Special Envoy to Monitor and Combat Anti-Semitism Hannah Rosenthal today said ‘old fashioned’ anti-Semitism is alive and well in South America.
In her remarks at the 2011 B’nai B’rith International Policy Conference, Ms. Rosenthal said B’nai B’rith has been a leading human rights organization since its founding in 1843, not only for the Jewish community, but worldwide.
“In the 21st century we are still facing rising anti-Semitism internationally and the shores of this continent are far from immune.” -Ms. Rosenthal
She reported that in a recent survey undertaken by the University of Buenos Aires in Argentina, over 50% of the respondents acknowledged that there is discrimination against Jews. In Venezuela, government-affiliated media carry anti-Semitic expressions.
“And in Chile, Uruguay, and Brazil we have reports of anti-Semitic desecrations and harassment. These incidents tell us that anti-Semitism is not history, it is news.” -Ms. Rosenthal
She said more than six decades after the end of the Second World War, anti-Semitism remains alive and well. It is evolving into new, contemporary forms of religious hatred, racism, and political, social, and cultural bigotry.
She said traditional forms of anti-Semitism are passed from one generation to the next, and sometimes updated to reflect current events.
“We are all familiar with hostile acts such as the defacing of property and the desecration of cemeteries with anti-Semitic graffiti. There are still some accusations of blood libel, which are morphing from the centuries-old accusations by the Catholic Church that Jews killed Christian children to use their blood for rituals, to accusations that Jews kidnap children to steal their organs.” -Ms. Rosenthal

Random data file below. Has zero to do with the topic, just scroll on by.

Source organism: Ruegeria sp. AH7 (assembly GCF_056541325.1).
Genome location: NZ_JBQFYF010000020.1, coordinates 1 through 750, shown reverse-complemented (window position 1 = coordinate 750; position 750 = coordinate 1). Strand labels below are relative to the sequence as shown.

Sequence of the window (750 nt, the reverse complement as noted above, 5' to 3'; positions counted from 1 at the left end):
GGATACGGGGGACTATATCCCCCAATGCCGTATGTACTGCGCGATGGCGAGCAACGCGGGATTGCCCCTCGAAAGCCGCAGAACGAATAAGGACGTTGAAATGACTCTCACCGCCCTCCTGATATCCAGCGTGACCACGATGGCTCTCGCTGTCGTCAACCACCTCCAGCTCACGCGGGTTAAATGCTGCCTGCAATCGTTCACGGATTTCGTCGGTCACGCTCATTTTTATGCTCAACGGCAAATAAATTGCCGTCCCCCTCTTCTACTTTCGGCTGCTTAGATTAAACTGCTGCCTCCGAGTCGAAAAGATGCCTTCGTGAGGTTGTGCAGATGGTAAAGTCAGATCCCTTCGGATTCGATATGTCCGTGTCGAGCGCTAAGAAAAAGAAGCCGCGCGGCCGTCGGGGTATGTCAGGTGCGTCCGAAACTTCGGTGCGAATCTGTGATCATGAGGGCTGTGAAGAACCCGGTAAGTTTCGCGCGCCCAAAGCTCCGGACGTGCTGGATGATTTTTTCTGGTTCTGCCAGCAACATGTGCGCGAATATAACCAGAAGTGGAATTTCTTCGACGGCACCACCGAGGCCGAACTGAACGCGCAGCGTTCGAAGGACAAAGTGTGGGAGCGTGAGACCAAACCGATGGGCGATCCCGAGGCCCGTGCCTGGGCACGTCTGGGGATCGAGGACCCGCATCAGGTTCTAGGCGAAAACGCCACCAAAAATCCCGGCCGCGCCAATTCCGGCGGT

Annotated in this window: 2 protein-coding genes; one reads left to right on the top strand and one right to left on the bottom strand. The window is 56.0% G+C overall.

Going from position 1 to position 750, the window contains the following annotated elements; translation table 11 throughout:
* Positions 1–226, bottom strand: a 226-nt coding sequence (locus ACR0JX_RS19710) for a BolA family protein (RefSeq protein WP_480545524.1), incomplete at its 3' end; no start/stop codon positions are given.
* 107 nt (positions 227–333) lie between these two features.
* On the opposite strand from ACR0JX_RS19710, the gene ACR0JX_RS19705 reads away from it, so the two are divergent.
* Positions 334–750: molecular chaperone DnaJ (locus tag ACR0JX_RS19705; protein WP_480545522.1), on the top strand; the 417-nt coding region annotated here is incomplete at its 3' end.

She noted that conspiracy theories continue to have traction with some groups, such as supposed Jewish control of the U.S. media and the world banking system, or that Jews were involved in executing the September 11 attacks. She said the old Czarist forgery, “The Protocols of the Elders of Zion” can be found in all corners of the world from parts of the OSCE region to right here in South America.
“On a visit to Chile, I saw swastikas spray-painted on university campuses. When I addressed a gathering of Jews from Latin America, Chileans who were present told me they feel uncomfortable wearing kippot and other outward symbols of Judaism.” -Ms. Rosenthal
She noted that Argentine Jews have told her that the unresolved 1992 and 1994 bombings of the Israeli Embassy and the AMIA Center and in Buenos Aires remains an open wound among their community.
“Jewish communities in the region have told me that the close association of some Latin American countries to a virulent anti-Semite and Holocaust denier like President Mahmoud Ahmadinejad leaves them unsettled.” -Ms. Rosenthal